Consider your workplace. What are the sounds of work that accompany your day? Elevator music and Muzak overhead are some of the sounds of work. Customers talking, requesting, demanding, and giving thanks are sounds in many workplaces. Equipment humming, vehicles running, and machinery in operation are sounds of work too.
Quiet. Some sounds of work include silence. The pauses in conversation, the between-shift moments of quiet, and the sounds of silence when equipment shuts down or the power goes out are all a part of our workdays too. The subtle sounds of work include nature, near-quiet sounds, and frequencies most of us do not hear.
Years ago, I was on a December deadline that required complete concentration in a cubicle-world of offices. The holiday music overhead was not helping my concentration or work completion. No conference room space was available for project work. This product-critical deadline happened in the1990s, before today’s ubiquitous headphone/earbud world of distraction and noise-blocking tools. Wanting to complete my work well, I called facility services and asked that the speaker over my desk be quieted for a few weeks. Oh boy. The“humbug” name-calling began. And, the ability to control only one speaker on the floor did not exist. The solution: “work from home so that you can control the sounds of your work environment until this project is finalized.” And work from home I did, several days a week, until the project was proofed and sent to the printer.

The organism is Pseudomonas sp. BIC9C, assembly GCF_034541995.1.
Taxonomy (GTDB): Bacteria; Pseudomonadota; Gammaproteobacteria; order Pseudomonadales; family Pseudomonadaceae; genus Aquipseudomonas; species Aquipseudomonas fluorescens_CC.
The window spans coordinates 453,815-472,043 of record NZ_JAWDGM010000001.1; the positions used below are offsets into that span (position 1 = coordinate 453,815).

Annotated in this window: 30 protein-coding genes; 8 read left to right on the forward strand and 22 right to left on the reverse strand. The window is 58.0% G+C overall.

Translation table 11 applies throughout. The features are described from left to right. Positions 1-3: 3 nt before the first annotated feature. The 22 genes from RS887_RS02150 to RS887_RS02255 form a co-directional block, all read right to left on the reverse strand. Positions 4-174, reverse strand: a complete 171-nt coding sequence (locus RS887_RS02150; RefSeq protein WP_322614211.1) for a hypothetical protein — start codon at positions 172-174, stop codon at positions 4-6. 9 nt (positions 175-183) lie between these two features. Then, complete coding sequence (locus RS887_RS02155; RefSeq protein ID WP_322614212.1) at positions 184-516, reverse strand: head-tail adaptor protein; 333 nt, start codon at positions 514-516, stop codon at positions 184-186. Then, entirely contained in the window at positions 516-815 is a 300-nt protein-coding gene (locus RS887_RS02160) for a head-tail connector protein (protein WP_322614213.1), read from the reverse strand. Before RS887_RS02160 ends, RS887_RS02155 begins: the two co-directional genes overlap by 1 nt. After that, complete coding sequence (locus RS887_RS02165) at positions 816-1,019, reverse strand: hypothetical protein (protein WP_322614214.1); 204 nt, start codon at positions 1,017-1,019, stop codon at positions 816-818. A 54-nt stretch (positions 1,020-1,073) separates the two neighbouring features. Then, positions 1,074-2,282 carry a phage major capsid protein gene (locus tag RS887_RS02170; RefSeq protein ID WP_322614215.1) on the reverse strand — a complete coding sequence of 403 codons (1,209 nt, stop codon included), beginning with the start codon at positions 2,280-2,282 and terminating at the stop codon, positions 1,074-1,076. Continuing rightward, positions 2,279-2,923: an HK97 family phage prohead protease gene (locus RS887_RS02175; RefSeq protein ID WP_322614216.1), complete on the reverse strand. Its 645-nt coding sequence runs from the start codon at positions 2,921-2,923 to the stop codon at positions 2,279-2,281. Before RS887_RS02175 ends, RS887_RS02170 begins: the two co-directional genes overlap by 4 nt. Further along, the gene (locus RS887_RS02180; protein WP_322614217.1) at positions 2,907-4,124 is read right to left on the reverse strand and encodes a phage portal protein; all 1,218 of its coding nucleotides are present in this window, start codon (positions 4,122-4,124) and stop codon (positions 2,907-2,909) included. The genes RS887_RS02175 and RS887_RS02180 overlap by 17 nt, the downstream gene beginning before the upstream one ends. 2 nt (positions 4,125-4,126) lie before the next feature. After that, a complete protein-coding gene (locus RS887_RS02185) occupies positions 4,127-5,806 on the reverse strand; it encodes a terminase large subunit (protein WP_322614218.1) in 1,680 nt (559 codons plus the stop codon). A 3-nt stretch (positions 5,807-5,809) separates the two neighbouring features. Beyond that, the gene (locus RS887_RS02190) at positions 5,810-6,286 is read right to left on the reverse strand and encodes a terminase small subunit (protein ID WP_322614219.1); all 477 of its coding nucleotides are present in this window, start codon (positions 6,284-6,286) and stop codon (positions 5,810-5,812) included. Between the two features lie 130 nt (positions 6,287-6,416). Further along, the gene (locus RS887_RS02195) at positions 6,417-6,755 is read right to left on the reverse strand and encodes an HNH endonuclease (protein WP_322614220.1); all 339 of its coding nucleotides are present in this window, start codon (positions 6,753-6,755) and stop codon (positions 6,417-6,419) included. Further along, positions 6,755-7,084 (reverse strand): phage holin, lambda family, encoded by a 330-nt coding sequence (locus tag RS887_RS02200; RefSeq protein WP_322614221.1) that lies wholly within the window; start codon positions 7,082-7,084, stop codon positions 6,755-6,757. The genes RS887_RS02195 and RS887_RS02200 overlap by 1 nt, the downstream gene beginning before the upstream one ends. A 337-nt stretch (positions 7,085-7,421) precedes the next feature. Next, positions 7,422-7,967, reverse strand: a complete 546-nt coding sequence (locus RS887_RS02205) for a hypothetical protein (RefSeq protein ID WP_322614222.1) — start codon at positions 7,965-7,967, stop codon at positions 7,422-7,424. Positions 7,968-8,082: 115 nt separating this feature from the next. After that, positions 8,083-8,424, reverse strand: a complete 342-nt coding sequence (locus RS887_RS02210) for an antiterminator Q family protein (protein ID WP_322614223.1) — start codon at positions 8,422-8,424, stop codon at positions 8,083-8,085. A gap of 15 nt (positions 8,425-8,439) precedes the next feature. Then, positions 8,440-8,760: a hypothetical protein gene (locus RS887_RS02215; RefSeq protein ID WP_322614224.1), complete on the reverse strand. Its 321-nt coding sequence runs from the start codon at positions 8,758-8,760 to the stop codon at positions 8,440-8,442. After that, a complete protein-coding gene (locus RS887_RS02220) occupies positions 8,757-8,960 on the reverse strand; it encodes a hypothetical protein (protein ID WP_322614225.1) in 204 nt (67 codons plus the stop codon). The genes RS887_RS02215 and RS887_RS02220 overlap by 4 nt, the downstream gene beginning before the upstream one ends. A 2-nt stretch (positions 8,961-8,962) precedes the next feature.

Do the sounds of work during your day help you accomplish work? Or stand in your way? Consider what you can do to shape the sounds that support your productivity and joy. Consider whether the sounds and conversations you contribute to each workday are helping or hindering others from accomplishing their work.
Consider your playlist for work. Review your most productive times and the sounds that accompanied them. What, in a perfect work world,would be the sounds of your workplace?